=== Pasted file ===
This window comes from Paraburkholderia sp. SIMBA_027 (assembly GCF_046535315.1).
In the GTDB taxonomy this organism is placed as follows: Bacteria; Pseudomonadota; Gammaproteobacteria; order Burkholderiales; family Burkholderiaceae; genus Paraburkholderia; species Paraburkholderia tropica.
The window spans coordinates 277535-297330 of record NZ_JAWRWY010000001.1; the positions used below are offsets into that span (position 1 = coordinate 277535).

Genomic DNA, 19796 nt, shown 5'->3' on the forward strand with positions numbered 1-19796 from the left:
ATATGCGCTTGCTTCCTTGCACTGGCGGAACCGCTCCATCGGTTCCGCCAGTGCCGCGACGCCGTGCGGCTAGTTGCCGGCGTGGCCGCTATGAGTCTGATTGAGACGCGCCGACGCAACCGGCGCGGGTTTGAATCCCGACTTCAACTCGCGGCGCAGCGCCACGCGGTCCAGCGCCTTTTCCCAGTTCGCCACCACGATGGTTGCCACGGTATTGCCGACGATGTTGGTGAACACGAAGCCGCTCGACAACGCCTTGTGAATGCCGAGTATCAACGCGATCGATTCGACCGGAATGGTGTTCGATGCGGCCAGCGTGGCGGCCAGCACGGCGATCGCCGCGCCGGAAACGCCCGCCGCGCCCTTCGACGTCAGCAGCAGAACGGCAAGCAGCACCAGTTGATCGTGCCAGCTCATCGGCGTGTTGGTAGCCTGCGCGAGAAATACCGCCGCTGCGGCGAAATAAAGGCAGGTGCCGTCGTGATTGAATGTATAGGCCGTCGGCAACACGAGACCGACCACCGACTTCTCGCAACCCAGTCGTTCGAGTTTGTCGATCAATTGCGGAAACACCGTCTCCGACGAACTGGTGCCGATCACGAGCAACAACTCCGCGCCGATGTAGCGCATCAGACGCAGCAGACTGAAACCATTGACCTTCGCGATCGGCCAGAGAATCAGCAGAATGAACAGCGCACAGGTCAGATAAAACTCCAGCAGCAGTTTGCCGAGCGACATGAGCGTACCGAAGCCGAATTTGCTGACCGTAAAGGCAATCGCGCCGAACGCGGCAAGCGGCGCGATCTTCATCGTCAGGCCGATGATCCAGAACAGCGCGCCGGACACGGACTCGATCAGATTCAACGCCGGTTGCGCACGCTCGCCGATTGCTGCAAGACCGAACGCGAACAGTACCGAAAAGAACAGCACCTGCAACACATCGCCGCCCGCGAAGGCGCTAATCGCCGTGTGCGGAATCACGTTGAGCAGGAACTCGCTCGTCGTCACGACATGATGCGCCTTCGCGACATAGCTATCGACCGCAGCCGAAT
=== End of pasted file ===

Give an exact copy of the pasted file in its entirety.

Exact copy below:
This window comes from Paraburkholderia sp. SIMBA_027 (assembly GCF_046535315.1).
In the GTDB taxonomy this organism is placed as follows: Bacteria; Pseudomonadota; Gammaproteobacteria; order Burkholderiales; family Burkholderiaceae; genus Paraburkholderia; species Paraburkholderia tropica.
The window spans coordinates 277535-297330 of record NZ_JAWRWY010000001.1; the positions used below are offsets into that span (position 1 = coordinate 277535).

Genomic DNA, 19796 nt, shown 5'->3' on the forward strand with positions numbered 1-19796 from the left:
ATATGCGCTTGCTTCCTTGCACTGGCGGAACCGCTCCATCGGTTCCGCCAGTGCCGCGACGCCGTGCGGCTAGTTGCCGGCGTGGCCGCTATGAGTCTGATTGAGACGCGCCGACGCAACCGGCGCGGGTTTGAATCCCGACTTCAACTCGCGGCGCAGCGCCACGCGGTCCAGCGCCTTTTCCCAGTTCGCCACCACGATGGTTGCCACGGTATTGCCGACGATGTTGGTGAACACGAAGCCGCTCGACAACGCCTTGTGAATGCCGAGTATCAACGCGATCGATTCGACCGGAATGGTGTTCGATGCGGCCAGCGTGGCGGCCAGCACGGCGATCGCCGCGCCGGAAACGCCCGCCGCGCCCTTCGACGTCAGCAGCAGAACGGCAAGCAGCACCAGTTGATCGTGCCAGCTCATCGGCGTGTTGGTAGCCTGCGCGAGAAATACCGCCGCTGCGGCGAAATAAAGGCAGGTGCCGTCGTGATTGAATGTATAGGCCGTCGGCAACACGAGACCGACCACCGACTTCTCGCAACCCAGTCGTTCGAGTTTGTCGATCAATTGCGGAAACACCGTCTCCGACGAACTGGTGCCGATCACGAGCAACAACTCCGCGCCGATGTAGCGCATCAGACGCAGCAGACTGAAACCATTGACCTTCGCGATCGGCCAGAGAATCAGCAGAATGAACAGCGCACAGGTCAGATAAAACTCCAGCAGCAGTTTGCCGAGCGACATGAGCGTACCGAAGCCGAATTTGCTGACCGTAAAGGCAATCGCGCCGAACGCGGCAAGCGGCGCGATCTTCATCGTCAGGCCGATGATCCAGAACAGCGCGCCGGACACGGACTCGATCAGATTCAACGCCGGTTGCGCACGCTCGCCGATTGCTGCAAGACCGAACGCGAACAGTACCGAAAAGAACAGCACCTGCAACACATCGCCGCCCGCGAAGGCGCTAATCGCCGTGTGCGGAATCACGTTGAGCAGGAACTCGCTCGTCGTCACGACATGATGCGCCTTCGCGACATAGCTATCGACCGCAGCCGAAT